In a historic building rich with patina and charm, a stylist creates a personal loft space that melds the urban alllure of the Lower East Side with the vestiges of European grandeur.
At first glance, Marietta’s historic downtown square would probably conjure up images of Mayberry before you’d think of European locales such as London’s Mayfair district or, maybe, Maastricht. But above one of the mom-and-pop shops, stylist Thea Beasley has crafted a loft that melds Old World continental charm with the street smarts of Manhattan.
“The size and age of the space conjured up Europe for me,” says Beasley of the late 19th-century structure. “It’s sort of like a grand old apartment with good bones, patina and a soul that I had not found anywhere in Atlanta.”
For Beasley, who loves old spaces and has always lived in old houses, this one has been in a constant state of evolution since she first spied it 15 years ago and was the first person to get a certificate of occupancy in the downtown area.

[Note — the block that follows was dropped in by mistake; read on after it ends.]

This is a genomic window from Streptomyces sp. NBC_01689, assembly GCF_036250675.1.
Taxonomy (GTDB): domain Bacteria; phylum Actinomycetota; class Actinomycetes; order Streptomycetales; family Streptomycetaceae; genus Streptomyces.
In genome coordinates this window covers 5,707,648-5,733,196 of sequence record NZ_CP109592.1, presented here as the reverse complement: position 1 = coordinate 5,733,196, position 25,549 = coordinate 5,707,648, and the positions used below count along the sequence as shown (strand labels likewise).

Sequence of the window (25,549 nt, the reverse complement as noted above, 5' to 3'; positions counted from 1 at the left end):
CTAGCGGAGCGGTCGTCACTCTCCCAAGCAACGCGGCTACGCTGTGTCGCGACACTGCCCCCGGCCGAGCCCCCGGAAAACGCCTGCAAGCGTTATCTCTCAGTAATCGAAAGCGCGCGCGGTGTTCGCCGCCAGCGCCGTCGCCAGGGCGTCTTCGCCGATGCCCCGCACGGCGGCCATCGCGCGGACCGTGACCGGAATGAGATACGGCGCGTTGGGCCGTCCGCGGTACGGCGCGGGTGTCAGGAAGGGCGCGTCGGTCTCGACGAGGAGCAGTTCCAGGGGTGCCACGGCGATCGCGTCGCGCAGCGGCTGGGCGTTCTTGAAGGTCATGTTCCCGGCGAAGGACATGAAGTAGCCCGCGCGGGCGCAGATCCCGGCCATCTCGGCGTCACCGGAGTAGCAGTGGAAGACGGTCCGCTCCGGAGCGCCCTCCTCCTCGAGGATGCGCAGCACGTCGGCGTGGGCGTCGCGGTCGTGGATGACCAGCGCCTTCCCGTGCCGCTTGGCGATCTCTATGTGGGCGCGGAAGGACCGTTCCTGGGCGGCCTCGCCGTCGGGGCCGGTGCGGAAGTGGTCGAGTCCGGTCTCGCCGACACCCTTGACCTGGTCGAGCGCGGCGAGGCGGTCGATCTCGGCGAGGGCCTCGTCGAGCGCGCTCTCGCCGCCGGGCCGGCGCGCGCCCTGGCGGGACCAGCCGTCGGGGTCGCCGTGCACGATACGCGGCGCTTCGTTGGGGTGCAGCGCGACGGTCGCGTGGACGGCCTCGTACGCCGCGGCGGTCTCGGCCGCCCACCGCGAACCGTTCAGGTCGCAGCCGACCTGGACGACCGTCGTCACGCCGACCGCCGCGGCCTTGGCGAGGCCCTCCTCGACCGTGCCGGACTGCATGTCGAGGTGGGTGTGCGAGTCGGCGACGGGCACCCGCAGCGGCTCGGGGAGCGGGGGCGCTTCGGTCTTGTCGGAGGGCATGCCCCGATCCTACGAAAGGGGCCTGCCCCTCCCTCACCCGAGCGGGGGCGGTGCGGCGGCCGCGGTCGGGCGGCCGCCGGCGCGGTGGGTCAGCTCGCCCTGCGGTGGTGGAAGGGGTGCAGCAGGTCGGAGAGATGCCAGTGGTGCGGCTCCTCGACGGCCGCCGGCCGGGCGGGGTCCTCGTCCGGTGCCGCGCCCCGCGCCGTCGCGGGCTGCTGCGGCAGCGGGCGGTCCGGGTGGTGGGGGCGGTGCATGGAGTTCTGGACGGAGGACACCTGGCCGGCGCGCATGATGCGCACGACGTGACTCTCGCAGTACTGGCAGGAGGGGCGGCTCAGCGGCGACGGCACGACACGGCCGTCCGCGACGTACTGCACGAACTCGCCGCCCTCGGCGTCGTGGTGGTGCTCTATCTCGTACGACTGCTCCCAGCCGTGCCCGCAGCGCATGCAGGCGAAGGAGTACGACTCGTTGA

“When I first moved in, the floors were so dirty I thought they were linoleum,” she says with a laugh. These days, bright dappled sunlight floods the space throughout the day, creating an ethereal retreat in which she can conceptualize and create projects for her vast array of clients, including a number of national home furnishings companies and catalogs.
“It’s like living inside a sculpture,” says Beasley, “one that constantly evolves to reflect me. I think of it as one part loft, plus big, fat New York apartment.”
While the stylist in Beasley makes her a natural-born collector, things that remain constant include her passion for things from nature—bones, shells, feathers and raffia—as well as her love of different cultures, particularly 18th-century France, India and Africa. For the French-born Beasley, who was raised in London and lived in Savannah before moving to Atlanta, the loft has afforded her the space to live more of a European lifestyle that mixes simplicity with luxury. As she puts it, “Being here is sort of like pairing a ball skirt with a white T-shirt.”